The purpose of this project was to improve fisheries dependent livelihoods of the poor through the global uptake promotion and increased awareness of the wide range of stock assessment tools and guidelines produced by FMSP projects, and their increased use by fisheries resource managers as appropriate to their circumstances. The project promoted the uptake of stock assessment tools and guidelines developed by over 20 previous FMSP projects. These tools include new methodologies and software packages (LFDA, CEDA, Yield and ParFish) that provide significant benefits over other alternatives, particularly in terms of providing precautionary management advice allowing for uncertainties in assessments.
The project developed a framework guide to the use of the FMSP stock assessment tools, supported its distribution to a global target audience as an FAO Fisheries Technical Paper, and provided locally adapted training to potential users in DFID target states in India. The guide places the FMSP tools with a framework that is broadly based on the FAO Code of Conduct for Responsible Fisheries, and that emphasizes the important role of stock assessment in providing a scientific, feedback-based process for fishery management. It outlines the need for setting goals and operational objectives; for defining these explicitly as reference points for a range of fishery indicators; and for adopting decision control rules that include precautionary thresholds allowing for uncertainties and risk tolerances. The framework provides a basis for comparing and evaluating widely differing stock assessment methodologies in terms of the inputs required, and of the different intermediate parameters, fishery indicators and reference points produced. The project supported the publication and global distribution of 3 000 copies of the 15-chapter, 300-page document, including the software packages on a companion CD. A training workshop promoting the uptake of the FMSP software packages and other tools was held at Mangalore College of Fisheries, India in September 2004, under the guidance of a local steering committee of target institute members. The workshop was attended by 20 Indian trainees, and also by two participants from the Bangladesh DOF, funded at the expense of the DFID Fourth Fisheries Project.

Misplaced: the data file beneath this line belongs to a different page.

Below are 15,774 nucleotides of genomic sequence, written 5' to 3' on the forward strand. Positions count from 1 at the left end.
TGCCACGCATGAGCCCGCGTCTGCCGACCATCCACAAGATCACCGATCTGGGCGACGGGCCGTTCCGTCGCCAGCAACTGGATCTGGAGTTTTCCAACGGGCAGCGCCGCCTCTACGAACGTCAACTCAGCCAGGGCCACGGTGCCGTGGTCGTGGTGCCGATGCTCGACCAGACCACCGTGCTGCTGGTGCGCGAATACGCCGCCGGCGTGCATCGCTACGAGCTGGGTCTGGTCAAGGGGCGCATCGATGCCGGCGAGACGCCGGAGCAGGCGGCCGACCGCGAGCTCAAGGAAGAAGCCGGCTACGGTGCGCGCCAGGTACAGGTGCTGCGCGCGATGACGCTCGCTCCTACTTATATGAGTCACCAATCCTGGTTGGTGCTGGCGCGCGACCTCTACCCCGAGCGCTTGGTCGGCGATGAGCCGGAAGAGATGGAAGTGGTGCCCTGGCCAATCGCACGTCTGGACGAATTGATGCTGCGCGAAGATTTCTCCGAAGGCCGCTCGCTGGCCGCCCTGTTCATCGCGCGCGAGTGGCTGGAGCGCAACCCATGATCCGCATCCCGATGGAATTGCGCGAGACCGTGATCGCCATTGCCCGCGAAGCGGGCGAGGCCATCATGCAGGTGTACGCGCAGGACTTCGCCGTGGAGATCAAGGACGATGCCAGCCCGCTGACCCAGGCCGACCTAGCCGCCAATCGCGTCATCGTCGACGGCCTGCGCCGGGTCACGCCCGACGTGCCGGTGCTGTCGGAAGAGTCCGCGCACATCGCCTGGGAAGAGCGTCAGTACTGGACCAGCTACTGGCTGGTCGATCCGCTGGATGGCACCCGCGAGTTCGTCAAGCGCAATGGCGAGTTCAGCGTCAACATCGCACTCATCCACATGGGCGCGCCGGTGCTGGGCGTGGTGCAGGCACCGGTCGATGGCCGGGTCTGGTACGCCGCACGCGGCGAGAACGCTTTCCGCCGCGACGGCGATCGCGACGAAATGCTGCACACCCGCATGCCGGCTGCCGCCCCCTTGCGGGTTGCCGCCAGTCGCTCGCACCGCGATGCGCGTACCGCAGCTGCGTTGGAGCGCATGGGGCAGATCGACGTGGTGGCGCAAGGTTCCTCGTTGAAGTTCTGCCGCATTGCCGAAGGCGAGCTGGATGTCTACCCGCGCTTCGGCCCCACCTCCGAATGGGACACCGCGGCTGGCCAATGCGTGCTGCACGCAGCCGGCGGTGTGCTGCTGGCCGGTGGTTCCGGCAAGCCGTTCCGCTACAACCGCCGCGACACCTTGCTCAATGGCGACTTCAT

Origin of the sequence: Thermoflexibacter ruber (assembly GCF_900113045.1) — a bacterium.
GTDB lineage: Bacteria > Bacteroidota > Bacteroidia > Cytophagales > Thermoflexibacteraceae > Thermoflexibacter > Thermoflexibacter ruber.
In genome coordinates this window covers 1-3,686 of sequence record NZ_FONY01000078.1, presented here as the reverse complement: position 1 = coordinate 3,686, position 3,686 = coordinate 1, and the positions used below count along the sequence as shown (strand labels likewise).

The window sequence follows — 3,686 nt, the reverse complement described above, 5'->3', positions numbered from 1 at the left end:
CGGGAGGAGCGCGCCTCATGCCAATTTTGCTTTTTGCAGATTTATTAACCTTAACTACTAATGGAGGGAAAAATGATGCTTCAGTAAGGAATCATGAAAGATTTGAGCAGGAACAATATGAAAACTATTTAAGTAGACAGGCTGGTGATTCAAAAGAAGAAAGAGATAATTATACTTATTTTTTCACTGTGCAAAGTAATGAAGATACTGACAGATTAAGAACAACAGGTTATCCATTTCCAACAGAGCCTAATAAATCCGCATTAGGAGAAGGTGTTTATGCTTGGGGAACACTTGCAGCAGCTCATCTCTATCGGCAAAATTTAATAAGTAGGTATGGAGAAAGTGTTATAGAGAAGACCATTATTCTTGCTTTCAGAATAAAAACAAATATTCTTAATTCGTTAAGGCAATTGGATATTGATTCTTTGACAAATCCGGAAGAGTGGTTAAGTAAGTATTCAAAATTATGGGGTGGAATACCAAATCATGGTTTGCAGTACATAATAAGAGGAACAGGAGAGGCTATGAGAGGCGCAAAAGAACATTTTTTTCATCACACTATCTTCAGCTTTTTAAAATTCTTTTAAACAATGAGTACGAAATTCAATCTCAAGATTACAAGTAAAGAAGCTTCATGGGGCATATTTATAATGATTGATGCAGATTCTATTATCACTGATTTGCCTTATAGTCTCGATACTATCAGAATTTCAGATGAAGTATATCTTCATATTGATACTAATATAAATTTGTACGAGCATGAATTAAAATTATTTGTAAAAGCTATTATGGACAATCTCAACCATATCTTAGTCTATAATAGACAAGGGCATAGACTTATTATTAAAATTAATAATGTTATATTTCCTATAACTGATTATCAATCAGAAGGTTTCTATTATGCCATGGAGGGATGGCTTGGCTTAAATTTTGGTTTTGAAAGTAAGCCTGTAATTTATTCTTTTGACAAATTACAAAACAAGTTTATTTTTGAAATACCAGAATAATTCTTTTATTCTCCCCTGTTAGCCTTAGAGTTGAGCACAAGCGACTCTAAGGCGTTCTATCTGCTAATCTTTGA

These outputs will assist fishery scientists to select and use the most appropriate FMSP or other stock assessment tools for their circumstances, and thereby contribute to the sustainability of livelihoods for poor fishery stakeholders. Uptake of these outputs will be further promoted by the development of a concise 'managers guide' to the FMSP stock assessment tools in a follow-on FMSP project (05/04); and also by further externally funded training, e.g. as requested following the Mangalore workshop by the DFID Fourth Fisheries Project for Bangladesh, now being arranged.
Marine Resources Assessment Group Ltd, London, UK, 13 pp.